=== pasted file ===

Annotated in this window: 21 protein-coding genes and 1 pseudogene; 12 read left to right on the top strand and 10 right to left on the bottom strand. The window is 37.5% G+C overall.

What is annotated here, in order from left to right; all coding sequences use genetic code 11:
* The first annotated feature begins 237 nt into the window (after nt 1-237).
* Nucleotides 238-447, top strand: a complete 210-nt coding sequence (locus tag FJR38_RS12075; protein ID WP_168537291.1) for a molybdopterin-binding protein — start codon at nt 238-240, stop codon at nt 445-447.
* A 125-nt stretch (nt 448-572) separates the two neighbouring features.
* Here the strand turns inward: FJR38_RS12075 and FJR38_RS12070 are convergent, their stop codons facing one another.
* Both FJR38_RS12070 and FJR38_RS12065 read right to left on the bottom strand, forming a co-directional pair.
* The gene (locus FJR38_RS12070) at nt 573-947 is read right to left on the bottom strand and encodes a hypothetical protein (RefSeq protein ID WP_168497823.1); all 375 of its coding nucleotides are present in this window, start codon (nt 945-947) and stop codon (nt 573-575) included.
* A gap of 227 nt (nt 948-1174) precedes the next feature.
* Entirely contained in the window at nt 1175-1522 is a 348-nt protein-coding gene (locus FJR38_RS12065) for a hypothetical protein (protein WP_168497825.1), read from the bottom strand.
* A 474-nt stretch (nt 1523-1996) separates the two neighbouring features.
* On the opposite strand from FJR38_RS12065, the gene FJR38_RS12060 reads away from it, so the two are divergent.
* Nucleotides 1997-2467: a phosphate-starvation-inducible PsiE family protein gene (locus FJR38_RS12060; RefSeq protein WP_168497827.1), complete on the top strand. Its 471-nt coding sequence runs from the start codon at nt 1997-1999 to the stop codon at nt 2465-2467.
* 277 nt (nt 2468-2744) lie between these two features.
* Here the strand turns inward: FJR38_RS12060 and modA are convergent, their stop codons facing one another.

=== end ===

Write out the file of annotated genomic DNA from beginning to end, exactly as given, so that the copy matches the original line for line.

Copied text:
Annotated in this window: 21 protein-coding genes and 1 pseudogene; 12 read left to right on the top strand and 10 right to left on the bottom strand. The window is 37.5% G+C overall.

What is annotated here, in order from left to right; all coding sequences use genetic code 11:
* The first annotated feature begins 237 nt into the window (after nt 1-237).
* Nucleotides 238-447, top strand: a complete 210-nt coding sequence (locus tag FJR38_RS12075; protein ID WP_168537291.1) for a molybdopterin-binding protein — start codon at nt 238-240, stop codon at nt 445-447.
* A 125-nt stretch (nt 448-572) separates the two neighbouring features.
* Here the strand turns inward: FJR38_RS12075 and FJR38_RS12070 are convergent, their stop codons facing one another.
* Both FJR38_RS12070 and FJR38_RS12065 read right to left on the bottom strand, forming a co-directional pair.
* The gene (locus FJR38_RS12070) at nt 573-947 is read right to left on the bottom strand and encodes a hypothetical protein (RefSeq protein ID WP_168497823.1); all 375 of its coding nucleotides are present in this window, start codon (nt 945-947) and stop codon (nt 573-575) included.
* A gap of 227 nt (nt 948-1174) precedes the next feature.
* Entirely contained in the window at nt 1175-1522 is a 348-nt protein-coding gene (locus FJR38_RS12065) for a hypothetical protein (protein WP_168497825.1), read from the bottom strand.
* A 474-nt stretch (nt 1523-1996) separates the two neighbouring features.
* On the opposite strand from FJR38_RS12065, the gene FJR38_RS12060 reads away from it, so the two are divergent.
* Nucleotides 1997-2467: a phosphate-starvation-inducible PsiE family protein gene (locus FJR38_RS12060; RefSeq protein WP_168497827.1), complete on the top strand. Its 471-nt coding sequence runs from the start codon at nt 1997-1999 to the stop codon at nt 2465-2467.
* 277 nt (nt 2468-2744) lie between these two features.
* Here the strand turns inward: FJR38_RS12060 and modA are convergent, their stop codons facing one another.